Bev Torrens remembers a time when, as a small farmer, he’d have people coming up to his Eagle Rock Road property gate in Spallumcheen looking for steers and chickens.
If you wanted to buy a steer for meat, people would go see Torrens, who used to raise 12 to 26 head.
If you wanted white meat, no problem. Torrens could sell you a chicken right out of his farm gate.
But regulations to the red meat and chicken industry have hit Torrens, and other small farmers in the township, hard.
He no longer raises cattle and he said he had to fight with chicken regulators to get a permit to raise 2,000 free range birds and sell them from his property.
“Who would think in 2012, on a family farm, you can raise 99 birds without a permit but if you raised 104, they could come and euthanize the difference,” said Torrens in a presentation to Spallumcheen council Monday, outlining how regulations are hurting his livelihood.
“It’s just disgusting.”
On the topic of chickens, Torrens said there used to be five mobile processing units – MPUs – in the Armstrong area, and now there is only one, a woman who operates a stationary unit in Kelowna.
Instead of slaughtering the birds on his own property or with one of the local MPUs, Torrens must now head to Kelowna.
“I raise birds in 500 increments, others do them in 800 increments, and the woman in Kelowna can only process between 250 and 270 birds a day,” said Torrens.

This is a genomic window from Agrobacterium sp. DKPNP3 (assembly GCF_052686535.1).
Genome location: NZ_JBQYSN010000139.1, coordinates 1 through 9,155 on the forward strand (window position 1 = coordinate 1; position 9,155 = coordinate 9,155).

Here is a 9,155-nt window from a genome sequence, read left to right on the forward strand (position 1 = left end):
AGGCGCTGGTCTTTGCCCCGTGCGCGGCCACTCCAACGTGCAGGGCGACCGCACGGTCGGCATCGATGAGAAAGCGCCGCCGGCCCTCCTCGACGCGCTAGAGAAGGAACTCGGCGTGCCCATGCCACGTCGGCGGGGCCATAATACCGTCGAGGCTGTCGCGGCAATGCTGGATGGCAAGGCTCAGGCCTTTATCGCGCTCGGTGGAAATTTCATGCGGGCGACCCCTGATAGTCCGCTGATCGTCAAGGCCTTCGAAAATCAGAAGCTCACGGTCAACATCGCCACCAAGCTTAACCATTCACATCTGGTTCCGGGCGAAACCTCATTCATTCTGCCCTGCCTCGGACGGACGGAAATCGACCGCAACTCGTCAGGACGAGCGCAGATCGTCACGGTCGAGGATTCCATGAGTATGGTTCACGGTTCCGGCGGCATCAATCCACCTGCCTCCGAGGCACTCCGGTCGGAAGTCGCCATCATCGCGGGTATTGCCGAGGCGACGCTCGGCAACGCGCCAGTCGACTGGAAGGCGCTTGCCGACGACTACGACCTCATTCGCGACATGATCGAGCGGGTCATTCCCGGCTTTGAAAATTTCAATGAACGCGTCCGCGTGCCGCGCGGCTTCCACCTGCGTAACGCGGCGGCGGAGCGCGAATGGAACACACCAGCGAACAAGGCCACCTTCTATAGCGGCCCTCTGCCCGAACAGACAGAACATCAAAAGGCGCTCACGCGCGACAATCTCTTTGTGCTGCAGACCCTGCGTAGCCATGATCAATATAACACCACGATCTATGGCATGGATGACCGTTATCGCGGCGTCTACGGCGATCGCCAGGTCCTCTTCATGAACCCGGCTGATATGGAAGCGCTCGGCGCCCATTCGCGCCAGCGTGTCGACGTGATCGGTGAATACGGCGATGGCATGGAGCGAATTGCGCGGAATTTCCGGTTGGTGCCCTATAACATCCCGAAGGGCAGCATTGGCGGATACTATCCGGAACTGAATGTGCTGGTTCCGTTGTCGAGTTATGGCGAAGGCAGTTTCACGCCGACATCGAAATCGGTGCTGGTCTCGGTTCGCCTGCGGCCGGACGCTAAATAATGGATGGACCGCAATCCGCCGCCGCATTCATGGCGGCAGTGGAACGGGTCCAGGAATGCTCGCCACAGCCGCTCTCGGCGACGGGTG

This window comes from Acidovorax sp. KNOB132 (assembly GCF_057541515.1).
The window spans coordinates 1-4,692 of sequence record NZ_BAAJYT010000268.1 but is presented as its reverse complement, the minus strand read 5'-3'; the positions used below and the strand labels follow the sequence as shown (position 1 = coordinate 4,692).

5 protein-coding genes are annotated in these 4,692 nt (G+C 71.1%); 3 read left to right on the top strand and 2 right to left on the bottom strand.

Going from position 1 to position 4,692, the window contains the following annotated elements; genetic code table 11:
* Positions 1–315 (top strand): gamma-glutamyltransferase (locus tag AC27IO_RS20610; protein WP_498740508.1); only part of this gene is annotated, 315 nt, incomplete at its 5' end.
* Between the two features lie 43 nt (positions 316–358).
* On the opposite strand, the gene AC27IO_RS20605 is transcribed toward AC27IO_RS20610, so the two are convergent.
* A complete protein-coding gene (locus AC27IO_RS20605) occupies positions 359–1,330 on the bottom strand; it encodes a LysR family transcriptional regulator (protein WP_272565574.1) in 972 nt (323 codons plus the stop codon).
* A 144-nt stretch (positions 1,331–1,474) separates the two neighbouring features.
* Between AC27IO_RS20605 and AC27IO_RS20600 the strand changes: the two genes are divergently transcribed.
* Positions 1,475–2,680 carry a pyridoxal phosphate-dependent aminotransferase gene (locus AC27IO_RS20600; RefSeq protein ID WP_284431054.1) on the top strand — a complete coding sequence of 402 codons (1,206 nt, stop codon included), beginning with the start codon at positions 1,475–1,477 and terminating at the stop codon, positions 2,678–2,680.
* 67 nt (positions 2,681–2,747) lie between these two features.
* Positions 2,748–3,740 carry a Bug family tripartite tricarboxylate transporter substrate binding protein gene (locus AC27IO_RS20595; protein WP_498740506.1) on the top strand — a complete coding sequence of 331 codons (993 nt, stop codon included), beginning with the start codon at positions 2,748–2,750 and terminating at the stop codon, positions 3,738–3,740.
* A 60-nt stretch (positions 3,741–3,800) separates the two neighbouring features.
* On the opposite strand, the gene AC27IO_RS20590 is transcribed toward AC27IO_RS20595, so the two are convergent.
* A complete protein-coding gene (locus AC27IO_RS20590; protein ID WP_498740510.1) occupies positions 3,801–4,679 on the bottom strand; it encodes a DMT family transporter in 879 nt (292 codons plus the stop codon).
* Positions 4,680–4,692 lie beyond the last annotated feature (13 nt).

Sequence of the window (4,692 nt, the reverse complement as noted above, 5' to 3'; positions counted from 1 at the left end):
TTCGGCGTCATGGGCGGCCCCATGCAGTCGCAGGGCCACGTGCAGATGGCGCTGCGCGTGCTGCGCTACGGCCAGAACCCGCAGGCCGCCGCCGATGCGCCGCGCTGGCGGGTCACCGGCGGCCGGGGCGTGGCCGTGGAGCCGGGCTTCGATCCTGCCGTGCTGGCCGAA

“That means two trips for me, or I have my wife follow me in a cube van. These are the regulations that are frustrating me to death.”
Torrens also told council that he’s heard of another regulation coming that will farmers to build a waste shed with a cement floor and a roof to cover all of their farm waste and store it for one year.
A former councillor himself, Torrens asked for help from the current Spallumcheen council.
“Assist us in setting up a meeting with the agriculture minister and various people,” urged Torrens. “Just give us a hand here.”
Sympathetic to his plight, Coun. Todd York suggested to Torrens that he gather “more than a single voice,” and suggested taking the problem to the township’s agricultural advisory committee, which is made up of people in the industry.
“If you have more than one voice, that would a huge asset to the committee and they can sit down and look at some of these regulatory problems,” said York.
“We as a group need the people in the industry that recognize what the problems are to speak to a common voice, and that voice, we hope, will be the agricultural advisory committee who will assist us in identifying what the problems are, then be the voice it needs to be in your defence.”
Council unanimously agreed to send Torrens’ concerns to the agricultural advisory committee for its comments.
Then, once the comments are received from the committee, township council will proceed with sharing the concerns and feedback with the ministry of agriculture.